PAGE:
Gay marriage is legal, but is the LGBTQ+ community truly supported?

By Emily Depperschmidt

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When my brother came out, my mother told me I had to have a husband so I could give her grandchildren. When my aunt found out her coworker was non-binary, she said it was “stupid”, and that someone is female or male. I hear around my house how sexuality and gender is a choice, something that you choose to be.

And I sat there, wondering how my brother felt to hear how his parents thought who he was was not really him, but only a choice. I cried myself to sleep one night terrified of telling my parents anything if all they would ever see me as was a choice. If that was how they saw my friends. If that was how they would label my brother for the rest of his life.

In the US, gay marriage is legal, but so is gay conversion “therapy.” While I can’t deny that support for the LGBTQ+  community has raised from 57% in 2001 to 62% in 2017, there is still a stigma against the people of the community.

Gay conversion “therapy” is the idea that being gay or bisexual is a mental illness, and the therapy is trying to change their sexual orientation to straight. Out of  the 50 US states, it is only illegal in 15 states. Gay conversion therapy includes inducing nausea, vomiting, paralysis, and snapping a rubber band around the wrist when aroused by homoerotic images.

Along the lines of hurting people to change who they are, people in the LGBTQ+ community are 3 times more likely to to develop depression and anxiety than the average person due to the fact that most LGBTQ+ people have a fear of coming out and being discriminated against. Even though there is that 62% of people in the United States who support gay marriage, the fact that people are still terrified to come out, to the point that it can drive them to extreme mental illness says a lot.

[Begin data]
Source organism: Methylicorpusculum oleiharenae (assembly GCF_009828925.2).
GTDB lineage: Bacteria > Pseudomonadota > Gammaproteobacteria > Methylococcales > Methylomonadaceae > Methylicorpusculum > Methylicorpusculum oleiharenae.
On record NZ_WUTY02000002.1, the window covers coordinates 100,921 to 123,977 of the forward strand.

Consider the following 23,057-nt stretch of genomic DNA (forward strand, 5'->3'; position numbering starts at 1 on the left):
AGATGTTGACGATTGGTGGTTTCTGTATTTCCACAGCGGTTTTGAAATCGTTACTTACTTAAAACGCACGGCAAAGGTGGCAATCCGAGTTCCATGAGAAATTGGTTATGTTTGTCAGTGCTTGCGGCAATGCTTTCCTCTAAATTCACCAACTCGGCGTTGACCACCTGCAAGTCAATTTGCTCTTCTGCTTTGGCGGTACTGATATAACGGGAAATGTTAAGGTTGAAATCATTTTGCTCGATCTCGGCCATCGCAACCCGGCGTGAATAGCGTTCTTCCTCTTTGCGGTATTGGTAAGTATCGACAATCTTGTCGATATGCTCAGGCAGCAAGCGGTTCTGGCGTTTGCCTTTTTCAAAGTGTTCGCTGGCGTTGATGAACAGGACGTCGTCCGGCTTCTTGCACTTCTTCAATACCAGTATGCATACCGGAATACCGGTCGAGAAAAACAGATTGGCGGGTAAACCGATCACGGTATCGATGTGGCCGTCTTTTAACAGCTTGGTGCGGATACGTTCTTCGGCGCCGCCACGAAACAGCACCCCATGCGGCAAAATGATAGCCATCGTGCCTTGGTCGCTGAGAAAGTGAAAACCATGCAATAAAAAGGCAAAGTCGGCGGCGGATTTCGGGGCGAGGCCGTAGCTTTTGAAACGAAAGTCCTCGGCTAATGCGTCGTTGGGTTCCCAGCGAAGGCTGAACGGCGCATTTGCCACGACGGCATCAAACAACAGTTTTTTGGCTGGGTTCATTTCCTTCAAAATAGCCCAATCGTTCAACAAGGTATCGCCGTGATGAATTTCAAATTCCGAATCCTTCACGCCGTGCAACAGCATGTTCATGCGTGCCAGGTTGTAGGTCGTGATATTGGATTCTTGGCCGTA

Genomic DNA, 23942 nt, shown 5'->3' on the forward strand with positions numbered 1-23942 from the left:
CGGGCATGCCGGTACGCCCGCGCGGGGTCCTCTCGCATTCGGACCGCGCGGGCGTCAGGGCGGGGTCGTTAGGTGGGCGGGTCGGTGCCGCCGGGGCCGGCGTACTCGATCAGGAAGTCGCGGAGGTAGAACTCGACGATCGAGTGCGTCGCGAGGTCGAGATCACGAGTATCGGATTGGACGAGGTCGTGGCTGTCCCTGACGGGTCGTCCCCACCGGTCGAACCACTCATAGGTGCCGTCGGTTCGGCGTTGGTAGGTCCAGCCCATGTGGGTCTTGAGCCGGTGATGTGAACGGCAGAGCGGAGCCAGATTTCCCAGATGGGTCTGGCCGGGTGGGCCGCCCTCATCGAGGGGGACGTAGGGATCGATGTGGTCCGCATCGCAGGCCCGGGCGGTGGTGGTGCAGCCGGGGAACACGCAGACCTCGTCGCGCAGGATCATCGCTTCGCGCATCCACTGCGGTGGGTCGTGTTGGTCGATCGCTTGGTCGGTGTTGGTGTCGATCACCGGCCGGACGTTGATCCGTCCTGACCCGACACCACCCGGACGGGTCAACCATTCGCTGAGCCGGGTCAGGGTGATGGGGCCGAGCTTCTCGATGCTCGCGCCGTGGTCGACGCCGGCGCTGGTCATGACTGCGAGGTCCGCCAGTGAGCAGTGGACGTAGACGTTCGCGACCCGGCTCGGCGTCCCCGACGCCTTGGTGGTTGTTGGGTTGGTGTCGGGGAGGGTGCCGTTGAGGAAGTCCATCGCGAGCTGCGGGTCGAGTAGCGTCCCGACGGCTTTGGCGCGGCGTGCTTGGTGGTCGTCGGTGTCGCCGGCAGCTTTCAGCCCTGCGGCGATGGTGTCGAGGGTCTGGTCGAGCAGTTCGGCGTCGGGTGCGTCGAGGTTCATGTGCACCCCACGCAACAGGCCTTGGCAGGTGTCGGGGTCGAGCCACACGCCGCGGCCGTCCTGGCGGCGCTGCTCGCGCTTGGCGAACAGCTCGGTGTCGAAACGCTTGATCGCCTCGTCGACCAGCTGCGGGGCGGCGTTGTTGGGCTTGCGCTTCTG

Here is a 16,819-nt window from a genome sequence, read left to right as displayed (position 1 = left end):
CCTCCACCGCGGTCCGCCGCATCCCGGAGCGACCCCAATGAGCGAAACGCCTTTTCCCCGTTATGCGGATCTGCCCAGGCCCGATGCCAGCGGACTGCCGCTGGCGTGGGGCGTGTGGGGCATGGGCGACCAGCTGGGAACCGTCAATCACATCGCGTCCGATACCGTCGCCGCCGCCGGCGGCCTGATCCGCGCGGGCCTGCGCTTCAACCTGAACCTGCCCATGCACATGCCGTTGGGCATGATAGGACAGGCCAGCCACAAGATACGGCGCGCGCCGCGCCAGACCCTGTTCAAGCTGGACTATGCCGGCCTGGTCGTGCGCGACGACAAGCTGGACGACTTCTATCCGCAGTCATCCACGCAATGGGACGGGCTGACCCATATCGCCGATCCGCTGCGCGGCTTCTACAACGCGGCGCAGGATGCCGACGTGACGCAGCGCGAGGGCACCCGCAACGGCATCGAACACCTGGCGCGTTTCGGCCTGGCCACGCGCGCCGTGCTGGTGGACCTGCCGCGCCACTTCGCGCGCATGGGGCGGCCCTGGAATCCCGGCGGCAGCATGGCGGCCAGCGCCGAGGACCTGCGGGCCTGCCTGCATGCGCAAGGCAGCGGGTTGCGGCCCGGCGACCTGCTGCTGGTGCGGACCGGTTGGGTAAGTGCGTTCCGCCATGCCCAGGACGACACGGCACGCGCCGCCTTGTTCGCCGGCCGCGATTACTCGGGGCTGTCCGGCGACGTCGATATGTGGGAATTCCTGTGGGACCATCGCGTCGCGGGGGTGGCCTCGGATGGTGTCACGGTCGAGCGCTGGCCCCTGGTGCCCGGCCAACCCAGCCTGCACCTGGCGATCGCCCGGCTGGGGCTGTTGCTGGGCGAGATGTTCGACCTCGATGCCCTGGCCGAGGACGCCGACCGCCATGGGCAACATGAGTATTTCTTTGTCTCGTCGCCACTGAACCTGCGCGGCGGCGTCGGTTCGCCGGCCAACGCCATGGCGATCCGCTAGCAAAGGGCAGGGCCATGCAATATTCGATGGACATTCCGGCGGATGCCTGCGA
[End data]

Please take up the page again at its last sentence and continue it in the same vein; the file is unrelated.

Now, I’m not denying the progress the LGBTQ+ community has made. The acceptance rate for individuals has revealed that some amazing progress has been made since gay marriage was legalized in 2015. But, a recent poll reported that non-LGBTQ+ people were less comfortable with their  LGBTQ+ neighbors than they were in 2014. The poll takers attributed this to the Trump administration, which exhibited an increase in bias, attacks, and erasure of the LGBTQ+ community.

This isn’t saying that only the Trump administration is to blame. But it definitely is a contributor to the decrease in LGBTQ+ acceptance rates. Trump, at the beginning of his run for presidency said he supported the community, but his vice-president, Mike Pence, has openly opposed the community and even supports conversion therapy, which mentioned before, is damaging to mental health.

With leaders in power that have opposed the LGBTQ+ community, and how people are easily influenced, the public’s opinion of the community can change easily. But, it isn’t all negative. A survey of LGBTQ+ Americans showed that 92% of them thought that society had become more accepting of them. And that’s great that people are feeling more accepted, but what about that 8%?

Over the years, the LGBTQ+ community has become increasingly more accepted, but it still isn’t positively received by all. It probably won’t ever be. But we can do more to make people feel comfortable about coming-out, about just living as themselves with no fear of backlash or being isolated from society. We have gay marriage legal. A wonderful first step. But the next step of making people feel comfortable is the most important one.  

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